We have so many choices these days, and so little time to make a choice. From the choice of the right breakfast cereal to the choice of the right health insurance, we are trapped in an endless spiral of everyday choices.
Last night, I watched a TEDGlobal talk by Sheena Iyengar, a Professor of Business at Columbia Business School, about her research on “choice”. Yes, choice, or choices – depending on how you interpret modern dilemmas. It’s a really insightful talk about the gullible nature of choices:
The [second] assumption which informs the American view of choice goes something
At one of the company stand-ups I attended recently, the topic of discussion was ‘Good Communication’. As simple and ordinary it may sound, it did make me think about an interesting hypothesis.
Research tells us that only 7% of all communication is impacted by the content or the words used. The rest is all non-verbal — body language and tone. At the stand-up, we did a few basic exercises to highlight the basis of good communication, why we communicate (the way we do), with whom we communicate (internal and external parties), how we communicate (the modes and tools) and a …continue reading…
The first person to live to be 1,000 years old is certainly alive today … whether they realize it or not, barring accidents and suicide, most people now 40 years or younger can expect to live for centuries.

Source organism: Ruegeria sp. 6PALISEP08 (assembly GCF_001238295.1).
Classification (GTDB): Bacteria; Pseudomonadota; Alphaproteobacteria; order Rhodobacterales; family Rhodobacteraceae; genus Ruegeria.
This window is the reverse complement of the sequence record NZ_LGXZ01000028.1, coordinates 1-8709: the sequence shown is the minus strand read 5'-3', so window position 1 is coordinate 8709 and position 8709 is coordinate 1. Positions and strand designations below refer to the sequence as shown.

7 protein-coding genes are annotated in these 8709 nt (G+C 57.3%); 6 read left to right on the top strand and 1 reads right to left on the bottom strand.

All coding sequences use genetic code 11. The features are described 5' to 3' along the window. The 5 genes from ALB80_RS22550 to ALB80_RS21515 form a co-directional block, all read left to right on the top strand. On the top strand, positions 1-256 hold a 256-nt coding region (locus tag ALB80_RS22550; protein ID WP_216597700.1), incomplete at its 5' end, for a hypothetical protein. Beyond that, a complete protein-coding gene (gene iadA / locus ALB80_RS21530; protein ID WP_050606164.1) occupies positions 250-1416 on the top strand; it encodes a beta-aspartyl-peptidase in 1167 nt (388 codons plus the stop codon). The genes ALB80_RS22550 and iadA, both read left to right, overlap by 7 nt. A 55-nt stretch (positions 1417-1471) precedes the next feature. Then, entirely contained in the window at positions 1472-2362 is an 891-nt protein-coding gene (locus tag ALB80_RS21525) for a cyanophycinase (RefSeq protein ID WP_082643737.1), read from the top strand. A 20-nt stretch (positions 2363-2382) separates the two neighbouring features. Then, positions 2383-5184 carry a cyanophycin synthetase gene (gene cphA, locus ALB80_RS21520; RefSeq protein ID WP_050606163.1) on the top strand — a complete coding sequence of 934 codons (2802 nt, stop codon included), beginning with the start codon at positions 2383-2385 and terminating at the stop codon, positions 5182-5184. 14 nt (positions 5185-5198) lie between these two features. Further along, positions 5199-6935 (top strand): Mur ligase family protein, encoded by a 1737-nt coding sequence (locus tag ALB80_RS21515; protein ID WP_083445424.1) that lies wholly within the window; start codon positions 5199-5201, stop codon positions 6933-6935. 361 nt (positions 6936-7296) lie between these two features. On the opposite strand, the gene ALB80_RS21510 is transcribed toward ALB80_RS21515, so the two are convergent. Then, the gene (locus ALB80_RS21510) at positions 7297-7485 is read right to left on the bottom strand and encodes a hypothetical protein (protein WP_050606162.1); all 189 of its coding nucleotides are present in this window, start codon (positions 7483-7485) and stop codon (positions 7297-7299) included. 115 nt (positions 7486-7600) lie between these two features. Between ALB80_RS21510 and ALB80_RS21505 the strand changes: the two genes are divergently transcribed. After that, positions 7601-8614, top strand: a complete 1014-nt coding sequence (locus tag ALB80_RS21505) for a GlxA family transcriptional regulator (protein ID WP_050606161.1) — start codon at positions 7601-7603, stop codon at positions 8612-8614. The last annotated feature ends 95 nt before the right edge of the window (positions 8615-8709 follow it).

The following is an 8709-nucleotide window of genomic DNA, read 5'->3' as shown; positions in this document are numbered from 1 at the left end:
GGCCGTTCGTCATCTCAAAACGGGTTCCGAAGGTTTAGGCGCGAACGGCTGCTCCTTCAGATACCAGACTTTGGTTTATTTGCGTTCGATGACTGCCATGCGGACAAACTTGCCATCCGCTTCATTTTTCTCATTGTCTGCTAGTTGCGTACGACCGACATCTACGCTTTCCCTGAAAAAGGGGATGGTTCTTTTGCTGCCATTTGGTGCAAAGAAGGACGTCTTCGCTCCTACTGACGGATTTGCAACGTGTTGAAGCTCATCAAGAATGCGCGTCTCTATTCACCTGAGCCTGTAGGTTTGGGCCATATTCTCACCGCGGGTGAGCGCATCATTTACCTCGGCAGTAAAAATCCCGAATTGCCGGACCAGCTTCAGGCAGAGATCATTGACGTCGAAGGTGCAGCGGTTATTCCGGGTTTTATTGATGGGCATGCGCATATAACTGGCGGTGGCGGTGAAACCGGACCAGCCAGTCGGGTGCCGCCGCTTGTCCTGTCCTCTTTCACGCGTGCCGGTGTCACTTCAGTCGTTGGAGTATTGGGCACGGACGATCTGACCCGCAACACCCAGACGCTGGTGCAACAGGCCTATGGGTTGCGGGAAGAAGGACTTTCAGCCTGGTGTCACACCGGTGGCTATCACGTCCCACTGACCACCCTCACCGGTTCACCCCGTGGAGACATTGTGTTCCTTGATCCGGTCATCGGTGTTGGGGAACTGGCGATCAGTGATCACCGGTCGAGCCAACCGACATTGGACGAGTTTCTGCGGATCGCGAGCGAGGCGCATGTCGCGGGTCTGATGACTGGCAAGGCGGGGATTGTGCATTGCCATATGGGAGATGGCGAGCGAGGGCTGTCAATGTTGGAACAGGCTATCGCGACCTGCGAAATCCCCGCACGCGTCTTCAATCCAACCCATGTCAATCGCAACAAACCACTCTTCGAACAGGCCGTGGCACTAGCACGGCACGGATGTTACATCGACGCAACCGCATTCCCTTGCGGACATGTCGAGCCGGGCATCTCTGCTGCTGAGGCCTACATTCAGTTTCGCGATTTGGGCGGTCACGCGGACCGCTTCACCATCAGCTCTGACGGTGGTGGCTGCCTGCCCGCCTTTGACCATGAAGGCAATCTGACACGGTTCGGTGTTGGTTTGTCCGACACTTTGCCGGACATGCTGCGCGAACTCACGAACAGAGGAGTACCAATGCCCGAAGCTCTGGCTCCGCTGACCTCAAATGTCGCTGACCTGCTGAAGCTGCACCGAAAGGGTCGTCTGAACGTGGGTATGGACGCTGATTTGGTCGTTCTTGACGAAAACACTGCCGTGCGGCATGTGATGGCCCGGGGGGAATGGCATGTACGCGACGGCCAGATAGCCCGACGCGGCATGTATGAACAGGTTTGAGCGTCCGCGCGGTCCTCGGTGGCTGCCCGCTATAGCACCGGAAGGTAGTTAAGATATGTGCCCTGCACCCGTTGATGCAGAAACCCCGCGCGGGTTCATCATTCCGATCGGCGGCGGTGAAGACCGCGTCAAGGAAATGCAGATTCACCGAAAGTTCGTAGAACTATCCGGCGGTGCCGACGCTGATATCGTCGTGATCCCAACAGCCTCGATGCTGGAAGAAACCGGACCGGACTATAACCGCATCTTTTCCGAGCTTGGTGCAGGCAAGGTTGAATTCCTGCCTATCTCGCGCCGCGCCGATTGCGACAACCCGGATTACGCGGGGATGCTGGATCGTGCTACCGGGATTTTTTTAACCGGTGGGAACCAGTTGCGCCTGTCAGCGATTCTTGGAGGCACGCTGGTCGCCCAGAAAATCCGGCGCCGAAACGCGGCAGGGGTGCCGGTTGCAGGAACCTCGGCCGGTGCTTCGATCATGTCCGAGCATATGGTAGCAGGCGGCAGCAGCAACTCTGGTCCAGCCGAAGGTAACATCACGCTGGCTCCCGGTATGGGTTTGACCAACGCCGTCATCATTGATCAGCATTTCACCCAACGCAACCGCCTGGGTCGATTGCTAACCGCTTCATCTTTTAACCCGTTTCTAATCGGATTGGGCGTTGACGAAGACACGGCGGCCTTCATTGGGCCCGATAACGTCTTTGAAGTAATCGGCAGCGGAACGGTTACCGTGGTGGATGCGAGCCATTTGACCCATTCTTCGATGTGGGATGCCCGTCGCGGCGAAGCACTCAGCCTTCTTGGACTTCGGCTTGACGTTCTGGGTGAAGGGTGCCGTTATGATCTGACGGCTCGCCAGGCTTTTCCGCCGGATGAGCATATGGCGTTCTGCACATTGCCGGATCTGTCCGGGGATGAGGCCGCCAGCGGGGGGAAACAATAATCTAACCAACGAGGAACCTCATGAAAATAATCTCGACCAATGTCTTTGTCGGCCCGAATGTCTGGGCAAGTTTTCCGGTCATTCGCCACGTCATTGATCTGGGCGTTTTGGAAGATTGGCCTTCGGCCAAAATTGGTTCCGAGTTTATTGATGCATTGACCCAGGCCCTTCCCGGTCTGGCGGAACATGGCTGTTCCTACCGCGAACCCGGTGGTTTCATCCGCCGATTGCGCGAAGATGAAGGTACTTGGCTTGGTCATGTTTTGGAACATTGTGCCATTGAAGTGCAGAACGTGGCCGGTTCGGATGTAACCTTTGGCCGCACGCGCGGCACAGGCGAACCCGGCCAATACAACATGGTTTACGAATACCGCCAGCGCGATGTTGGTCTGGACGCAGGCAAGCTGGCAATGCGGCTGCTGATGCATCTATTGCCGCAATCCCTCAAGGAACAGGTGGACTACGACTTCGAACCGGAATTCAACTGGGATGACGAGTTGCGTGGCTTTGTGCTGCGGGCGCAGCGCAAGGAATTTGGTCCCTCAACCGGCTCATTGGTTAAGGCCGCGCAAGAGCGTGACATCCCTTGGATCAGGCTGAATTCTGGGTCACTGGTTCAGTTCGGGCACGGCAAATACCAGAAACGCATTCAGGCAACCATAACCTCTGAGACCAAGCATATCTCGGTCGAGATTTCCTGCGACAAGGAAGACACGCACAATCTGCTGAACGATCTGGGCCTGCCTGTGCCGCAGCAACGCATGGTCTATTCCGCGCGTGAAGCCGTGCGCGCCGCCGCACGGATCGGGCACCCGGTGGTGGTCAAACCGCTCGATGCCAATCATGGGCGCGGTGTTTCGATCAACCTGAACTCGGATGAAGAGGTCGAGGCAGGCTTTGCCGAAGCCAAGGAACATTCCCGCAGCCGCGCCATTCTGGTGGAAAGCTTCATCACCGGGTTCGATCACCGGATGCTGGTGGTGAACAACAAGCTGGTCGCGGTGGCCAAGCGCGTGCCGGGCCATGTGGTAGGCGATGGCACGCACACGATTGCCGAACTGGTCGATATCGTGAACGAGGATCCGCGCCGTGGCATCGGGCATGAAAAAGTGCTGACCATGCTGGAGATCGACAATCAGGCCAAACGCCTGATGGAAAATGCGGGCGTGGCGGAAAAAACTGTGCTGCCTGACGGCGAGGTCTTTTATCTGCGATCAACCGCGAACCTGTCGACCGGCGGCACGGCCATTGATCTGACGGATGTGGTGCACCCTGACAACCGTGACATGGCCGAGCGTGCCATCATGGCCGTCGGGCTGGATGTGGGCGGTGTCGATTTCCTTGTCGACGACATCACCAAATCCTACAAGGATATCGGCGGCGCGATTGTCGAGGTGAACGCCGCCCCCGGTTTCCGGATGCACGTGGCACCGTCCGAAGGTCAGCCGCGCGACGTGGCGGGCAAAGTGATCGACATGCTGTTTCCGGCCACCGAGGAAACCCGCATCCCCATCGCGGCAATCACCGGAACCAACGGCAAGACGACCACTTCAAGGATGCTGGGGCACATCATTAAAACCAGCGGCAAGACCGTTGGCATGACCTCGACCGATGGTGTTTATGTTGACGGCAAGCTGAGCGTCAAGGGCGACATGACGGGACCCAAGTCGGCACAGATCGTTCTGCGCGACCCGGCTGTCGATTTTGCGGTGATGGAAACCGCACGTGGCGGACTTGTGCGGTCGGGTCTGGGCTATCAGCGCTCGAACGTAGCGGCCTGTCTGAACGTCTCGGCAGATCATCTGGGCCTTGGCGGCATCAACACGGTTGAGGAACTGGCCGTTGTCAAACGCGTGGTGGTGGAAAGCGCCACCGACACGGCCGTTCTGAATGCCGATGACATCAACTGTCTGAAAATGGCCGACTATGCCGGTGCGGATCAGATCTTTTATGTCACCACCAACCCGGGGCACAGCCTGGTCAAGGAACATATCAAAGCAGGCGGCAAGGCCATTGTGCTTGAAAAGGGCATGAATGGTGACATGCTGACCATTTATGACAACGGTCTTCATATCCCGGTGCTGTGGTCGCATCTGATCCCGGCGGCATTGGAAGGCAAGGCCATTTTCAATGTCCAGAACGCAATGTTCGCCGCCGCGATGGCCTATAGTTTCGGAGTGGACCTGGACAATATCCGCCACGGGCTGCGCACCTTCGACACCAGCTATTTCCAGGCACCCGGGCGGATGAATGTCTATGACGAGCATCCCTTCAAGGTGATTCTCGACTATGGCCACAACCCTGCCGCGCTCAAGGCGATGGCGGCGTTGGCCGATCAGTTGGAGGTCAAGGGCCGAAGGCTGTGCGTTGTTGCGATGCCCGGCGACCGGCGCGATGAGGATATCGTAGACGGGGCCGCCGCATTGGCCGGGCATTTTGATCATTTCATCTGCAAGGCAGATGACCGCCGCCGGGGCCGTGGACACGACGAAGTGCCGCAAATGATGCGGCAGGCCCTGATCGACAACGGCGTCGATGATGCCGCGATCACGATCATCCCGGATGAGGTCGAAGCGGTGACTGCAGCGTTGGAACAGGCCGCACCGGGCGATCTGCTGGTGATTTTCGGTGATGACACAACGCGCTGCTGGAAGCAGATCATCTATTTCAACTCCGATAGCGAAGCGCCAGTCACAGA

Sounds overly optimistic? A Cambridge University geneticist, and many other researchers, think it’s possible.
Immortality is one of humanity’s oldest dreams. We seem to think of life as being on a conveyor belt. You get on, travel to the end, then get off. The phenomenon we refer to as aging, has been researched extensively — both medically and psychologically.
A few …continue reading…
There’s something rather allegorical about people who do just one small thing all their lives, but do it better than anyone else.
So bloody true. Whether it’s the Omelette Man, or the Joker, they both suffer from the same quality of being persistent. I’m humbled, when I come to think of it — they have a purpose.
You see, one fateful review in the Lonely Planet guidebook, mistakenly described him as an omelette shop, even though he had originally been making many foods. This review changed everything, and now he cracks open about 1000 eggs a day.
Kaun Kehta Hai, Aadmi Apni Kismat Khud Likhta Hai?
(Who says a man scripts his own destiny by himself?)
ha raham, ha raham, farma e-Khuda…
(remember Him, and keep chanting his name…)
ha raham, ha raham, farma e-Khuda…
mehfuz har kadam karna e-Khuda, e-Khuda
(… and He’ll make sure each step you take is a safe one…)
mehfuz har kadam karna e-Khuda, e-Khuda…
For one human being to love another: that is perhaps the most difficult of our tasks; the ultimate, the last test and proof, the work for which all other work is but preparation.
What is power? Is it wealth, is it affluence, is it assets, what is it? Philosophers have thought about this, [and] they have found the seat of power — knowledge!
“A king is honoured only in his own kingdom, but a man of knowledge is honoured everywhere.”
Filmmaker Ashutosh Gowariker, the director of Swades – one of my favorite films, on why it is time to end rural alienation [in India], and how if at least one person in each family becomes computer literate, India will be transformed.
A simple ideology, that applies to many other developing nations as well. …continue reading…